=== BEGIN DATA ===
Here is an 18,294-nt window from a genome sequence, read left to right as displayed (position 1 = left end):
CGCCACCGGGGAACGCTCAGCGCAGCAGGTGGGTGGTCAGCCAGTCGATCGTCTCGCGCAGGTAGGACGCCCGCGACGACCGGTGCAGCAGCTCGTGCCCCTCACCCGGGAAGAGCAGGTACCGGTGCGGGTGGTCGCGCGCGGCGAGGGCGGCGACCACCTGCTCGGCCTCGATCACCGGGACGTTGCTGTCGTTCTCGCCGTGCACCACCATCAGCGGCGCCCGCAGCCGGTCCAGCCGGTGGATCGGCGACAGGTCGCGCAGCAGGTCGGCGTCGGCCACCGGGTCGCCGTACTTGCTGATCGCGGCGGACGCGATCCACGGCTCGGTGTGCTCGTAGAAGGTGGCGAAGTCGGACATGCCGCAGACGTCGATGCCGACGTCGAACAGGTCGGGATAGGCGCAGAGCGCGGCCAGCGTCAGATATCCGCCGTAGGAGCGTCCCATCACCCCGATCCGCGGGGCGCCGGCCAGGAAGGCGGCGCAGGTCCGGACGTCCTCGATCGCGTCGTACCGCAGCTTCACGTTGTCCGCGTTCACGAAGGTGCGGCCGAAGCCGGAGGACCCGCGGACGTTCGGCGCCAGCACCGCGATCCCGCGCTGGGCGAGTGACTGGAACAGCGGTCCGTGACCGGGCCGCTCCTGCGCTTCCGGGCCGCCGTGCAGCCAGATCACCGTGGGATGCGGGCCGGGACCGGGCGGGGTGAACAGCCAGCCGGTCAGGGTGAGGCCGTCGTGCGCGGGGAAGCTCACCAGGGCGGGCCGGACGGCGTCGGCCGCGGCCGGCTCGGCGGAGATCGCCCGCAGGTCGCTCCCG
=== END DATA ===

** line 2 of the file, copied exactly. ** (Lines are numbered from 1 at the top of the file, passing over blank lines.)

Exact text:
CGCCACCGGGGAACGCTCAGCGCAGCAGGTGGGTGGTCAGCCAGTCGATCGTCTCGCGCAGGTAGGACGCCCGCGACGACCGGTGCAGCAGCTCGTGCCCCTCACCCGGGAAGAGCAGGTACCGGTGCGGGTGGTCGCGCGCGGCGAGGGCGGCGACCACCTGCTCGGCCTCGATCACCGGGACGTTGCTGTCGTTCTCGCCGTGCACCACCATCAGCGGCGCCCGCAGCCGGTCCAGCCGGTGGATCGGCGACAGGTCGCGCAGCAGGTCGGCGTCGGCCACCGGGTCGCCGTACTTGCTGATCGCGGCGGACGCGATCCACGGCTCGGTGTGCTCGTAGAAGGTGGCGAAGTCGGACATGCCGCAGACGTCGATGCCGACGTCGAACAGGTCGGGATAGGCGCAGAGCGCGGCCAGCGTCAGATATCCGCCGTAGGAGCGTCCCATCACCCCGATCCGCGGGGCGCCGGCCAGGAAGGCGGCGCAGGTCCGGACGTCCTCGATCGCGTCGTACCGCAGCTTCACGTTGTCCGCGTTCACGAAGGTGCGGCCGAAGCCGGAGGACCCGCGGACGTTCGGCGCCAGCACCGCGATCCCGCGCTGGGCGAGTGACTGGAACAGCGGTCCGTGACCGGGCCGCTCCTGCGCTTCCGGGCCGCCGTGCAGCCAGATCACCGTGGGATGCGGGCCGGGACCGGGCGGGGTGAACAGCCAGCCGGTCAGGGTGAGGCCGTCGTGCGCGGGGAAGCTCACCAGGGCGGGCCGGACGGCGTCGGCCGCGGCCGGCTCGGCGGAGATCGCCCGCAGGTCGCTCCCG